On the second day of our epic Timberline Trail backpacking trip of 2020, Beck started unexpectedly menstruating. It was a fast lesson in how to continue being a functioning female while leading a pack in the wilderness.
At home and in modern life, you can easily use tampons and pads and discard them after every use. In the backcountry, it is not that simple. I use a flexible, reusable cup called a Diva Cup and reusable cloth pads. There are many other kinds of reusable cups.
How to use a menstrual cup
The menstrual cups work by collecting the flow. You insert the cup and then remove it hours later to empty the contents out. Some people can leave it in up to 12 hours at a time.
Just like other human waste products, dig a hole at least 6 inches deep. Clean your hands and then empty the cup into the hole. Wipe the inside of the cup using toilet paper, and then reinsert. Use a biodegradable wet wipe to clean the outside of your body. Then wash your hands again once you are done.
There are many kinds of cloth pads as well such as Glad Rags. When you use a cloth pad, make sure you change out the pad at least one time per day and wash with a biodegradable wet wipe a few times per day. You should only need 2-3 pads no matter how many days you will be backpacking. Clean the used pads in a washbasin, bowl, or pot with biodegradable soap and hot water and then hang on your backpack so that it dries in the sun. (Obviously this doesn’t work if you are stuck in the rain!)
Date: August 2020
Activity: wilderness backpacking
Location: Timberline Trail, Mount Hood in Oregon
Best time of year: June to September
Level of difficulty: moderately difficult
Mileage: 44 miles
Elevation gain: 9,000 ft
We circumnavigated the 44 mile Timberline Trail during the last weekend of August 2020 with one of Beck’s besties, Kirsten, and her yellow lab, Porter. There are many different options on where to start and two directions to chose from: clockwise or counterclockwise. We started out on the Timberline Trail and hiked clockwise. The Timberline Trail joins up with the PCT for a short period of time. We also chose to add on the Paradise Loop, which added a mile to our first day. Greg created a route for our Garmin watches so that we had GPS navigation. We also used this guide to instruct us on safe water and campsite options.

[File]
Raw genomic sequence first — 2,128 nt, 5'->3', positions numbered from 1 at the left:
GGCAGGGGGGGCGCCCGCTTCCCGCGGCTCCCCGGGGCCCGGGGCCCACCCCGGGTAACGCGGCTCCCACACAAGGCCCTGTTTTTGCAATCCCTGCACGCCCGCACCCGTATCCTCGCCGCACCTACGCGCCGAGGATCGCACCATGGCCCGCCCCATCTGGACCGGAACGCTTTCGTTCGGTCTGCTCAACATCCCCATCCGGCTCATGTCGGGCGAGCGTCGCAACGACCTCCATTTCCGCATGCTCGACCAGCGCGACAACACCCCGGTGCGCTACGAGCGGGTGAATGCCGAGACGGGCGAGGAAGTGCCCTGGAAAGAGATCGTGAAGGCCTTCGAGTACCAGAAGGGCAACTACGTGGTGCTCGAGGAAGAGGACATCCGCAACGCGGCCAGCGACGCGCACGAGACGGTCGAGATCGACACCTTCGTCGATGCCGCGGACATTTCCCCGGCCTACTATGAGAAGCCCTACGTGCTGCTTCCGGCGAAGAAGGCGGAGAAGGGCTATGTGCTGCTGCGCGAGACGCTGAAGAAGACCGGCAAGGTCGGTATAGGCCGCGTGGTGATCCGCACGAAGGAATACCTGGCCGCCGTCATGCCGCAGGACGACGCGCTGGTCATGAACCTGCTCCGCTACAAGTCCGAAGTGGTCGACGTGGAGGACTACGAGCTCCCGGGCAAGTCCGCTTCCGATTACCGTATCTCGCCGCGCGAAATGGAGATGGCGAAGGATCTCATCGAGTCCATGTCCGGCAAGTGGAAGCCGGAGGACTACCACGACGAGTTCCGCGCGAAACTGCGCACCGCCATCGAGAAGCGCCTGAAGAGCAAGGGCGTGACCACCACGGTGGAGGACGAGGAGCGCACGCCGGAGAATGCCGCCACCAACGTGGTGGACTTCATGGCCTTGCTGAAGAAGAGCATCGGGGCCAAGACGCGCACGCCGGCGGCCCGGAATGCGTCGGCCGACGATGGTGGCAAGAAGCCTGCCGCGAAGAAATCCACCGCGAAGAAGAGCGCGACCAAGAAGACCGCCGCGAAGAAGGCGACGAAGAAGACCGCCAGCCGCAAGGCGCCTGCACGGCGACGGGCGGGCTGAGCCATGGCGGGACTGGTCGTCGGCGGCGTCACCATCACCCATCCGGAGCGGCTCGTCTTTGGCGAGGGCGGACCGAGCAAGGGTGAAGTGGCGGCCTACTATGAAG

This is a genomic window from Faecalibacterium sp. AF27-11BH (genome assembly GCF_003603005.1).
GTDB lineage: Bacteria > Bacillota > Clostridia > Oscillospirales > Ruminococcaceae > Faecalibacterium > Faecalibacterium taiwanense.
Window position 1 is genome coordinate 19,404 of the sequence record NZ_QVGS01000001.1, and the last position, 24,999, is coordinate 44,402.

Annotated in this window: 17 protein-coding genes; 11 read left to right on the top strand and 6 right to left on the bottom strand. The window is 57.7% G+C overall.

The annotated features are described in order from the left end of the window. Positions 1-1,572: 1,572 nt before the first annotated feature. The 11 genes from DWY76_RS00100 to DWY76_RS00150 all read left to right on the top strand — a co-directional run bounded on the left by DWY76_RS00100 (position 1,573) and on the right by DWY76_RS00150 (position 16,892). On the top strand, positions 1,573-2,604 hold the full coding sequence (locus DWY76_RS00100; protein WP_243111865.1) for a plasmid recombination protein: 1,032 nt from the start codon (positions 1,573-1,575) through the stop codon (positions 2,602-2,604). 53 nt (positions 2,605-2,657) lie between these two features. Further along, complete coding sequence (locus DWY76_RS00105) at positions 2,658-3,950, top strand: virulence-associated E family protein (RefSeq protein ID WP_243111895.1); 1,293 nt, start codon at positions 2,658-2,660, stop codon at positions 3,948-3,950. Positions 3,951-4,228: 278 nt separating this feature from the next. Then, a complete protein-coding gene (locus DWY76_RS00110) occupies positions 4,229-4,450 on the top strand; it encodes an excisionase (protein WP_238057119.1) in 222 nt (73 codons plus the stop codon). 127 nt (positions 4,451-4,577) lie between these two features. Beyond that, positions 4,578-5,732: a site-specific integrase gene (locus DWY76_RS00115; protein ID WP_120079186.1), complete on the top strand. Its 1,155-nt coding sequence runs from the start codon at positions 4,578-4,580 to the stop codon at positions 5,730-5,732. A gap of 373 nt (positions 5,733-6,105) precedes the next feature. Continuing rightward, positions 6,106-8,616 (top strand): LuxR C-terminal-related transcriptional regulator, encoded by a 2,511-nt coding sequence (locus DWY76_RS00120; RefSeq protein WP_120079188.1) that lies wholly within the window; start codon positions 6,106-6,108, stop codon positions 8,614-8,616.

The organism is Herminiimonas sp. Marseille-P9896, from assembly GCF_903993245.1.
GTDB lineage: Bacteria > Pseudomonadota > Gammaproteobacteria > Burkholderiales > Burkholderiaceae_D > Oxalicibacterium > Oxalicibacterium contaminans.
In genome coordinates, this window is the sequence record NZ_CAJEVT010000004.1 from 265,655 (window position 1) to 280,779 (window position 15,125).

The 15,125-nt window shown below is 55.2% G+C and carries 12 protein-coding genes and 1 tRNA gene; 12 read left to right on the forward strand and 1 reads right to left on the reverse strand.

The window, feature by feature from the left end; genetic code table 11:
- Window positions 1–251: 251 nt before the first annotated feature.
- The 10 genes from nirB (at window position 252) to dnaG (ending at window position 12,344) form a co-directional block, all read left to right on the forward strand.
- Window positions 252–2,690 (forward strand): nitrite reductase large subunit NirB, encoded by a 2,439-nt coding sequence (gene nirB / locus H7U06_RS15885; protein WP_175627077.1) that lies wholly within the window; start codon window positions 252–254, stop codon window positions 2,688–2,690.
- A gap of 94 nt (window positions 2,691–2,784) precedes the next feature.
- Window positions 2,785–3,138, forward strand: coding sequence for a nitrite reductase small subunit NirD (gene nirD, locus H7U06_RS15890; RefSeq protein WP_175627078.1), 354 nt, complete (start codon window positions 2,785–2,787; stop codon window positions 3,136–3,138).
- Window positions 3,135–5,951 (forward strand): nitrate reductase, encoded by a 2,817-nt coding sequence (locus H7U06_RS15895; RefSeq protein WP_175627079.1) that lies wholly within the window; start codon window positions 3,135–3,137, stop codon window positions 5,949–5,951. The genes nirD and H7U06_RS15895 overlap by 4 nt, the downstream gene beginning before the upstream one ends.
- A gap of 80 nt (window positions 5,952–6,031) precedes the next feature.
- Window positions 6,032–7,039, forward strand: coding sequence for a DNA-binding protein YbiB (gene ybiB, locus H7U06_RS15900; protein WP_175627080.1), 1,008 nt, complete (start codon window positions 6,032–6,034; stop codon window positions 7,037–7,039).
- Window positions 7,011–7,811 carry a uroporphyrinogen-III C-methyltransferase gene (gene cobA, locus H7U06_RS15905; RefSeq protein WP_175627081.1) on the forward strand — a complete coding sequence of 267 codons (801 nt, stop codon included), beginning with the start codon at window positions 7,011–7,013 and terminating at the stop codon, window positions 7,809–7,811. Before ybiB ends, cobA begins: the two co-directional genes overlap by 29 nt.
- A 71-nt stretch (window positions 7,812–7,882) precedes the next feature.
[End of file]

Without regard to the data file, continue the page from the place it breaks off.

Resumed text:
The first day we hiked 19 miles. We would have stopped hiking around 15 miles if we had had more options for pitching our tents. After we passed Ramona Falls, there were so many people on the trail and not many camping spots available. So plan to spend the night near Ramona Falls or keep hiking another 8-10 miles past Ramona Falls to find a good spot to set up camp. Also, plan to set up camp in plenty of time before sunset. We ended up setting up camp at sunset on a little piece of property with a definite downwards slant. It was not the finest camp nor the best sleep but we had no other option because people were crawling all over the mountain and there just weren’t enough camp spots.
Our second day we hiked about 12 miles and ended up setting up camp just past the highest point on the Timberline Trail. We found a grove of stout trees to pitch our tents inside of, thinking they would offer protection from the wind. They did, until the wind changed in the middle of the night and, despite the trees surrounding us, our tents took a beating. The closest water was a mile hike up the canyon to a mountain stream. Compared to the night before, there were plenty of camping spots and not many people vying for real estate.
Our third day we hiked the remaining 13 miles back to Timberline Lodge. As we hiked the last 3 miles, we all realized the same thing: it SUCKS to circumnavigate Timberline Trail in a clockwise direction! The last 3 miles are sandy and a constant uphill grade. Every step feels like 1 step forward, and half-a-step backward. The only redeeming factor is the beautiful view of Timberline Lodge across a large valley that gives a person hope that possibly someday soon they will be eating a juicy burger.
TipS and tricks
- Start at Timberline Lodge and hike in a counter-clockwise direction. You may not know to thank us, but you will regret it if you don’t.
- Don’t hike this trail for the first time if there will be snowfall. And if you do get stuck in the snow, hike down the mountain (not up the mountain).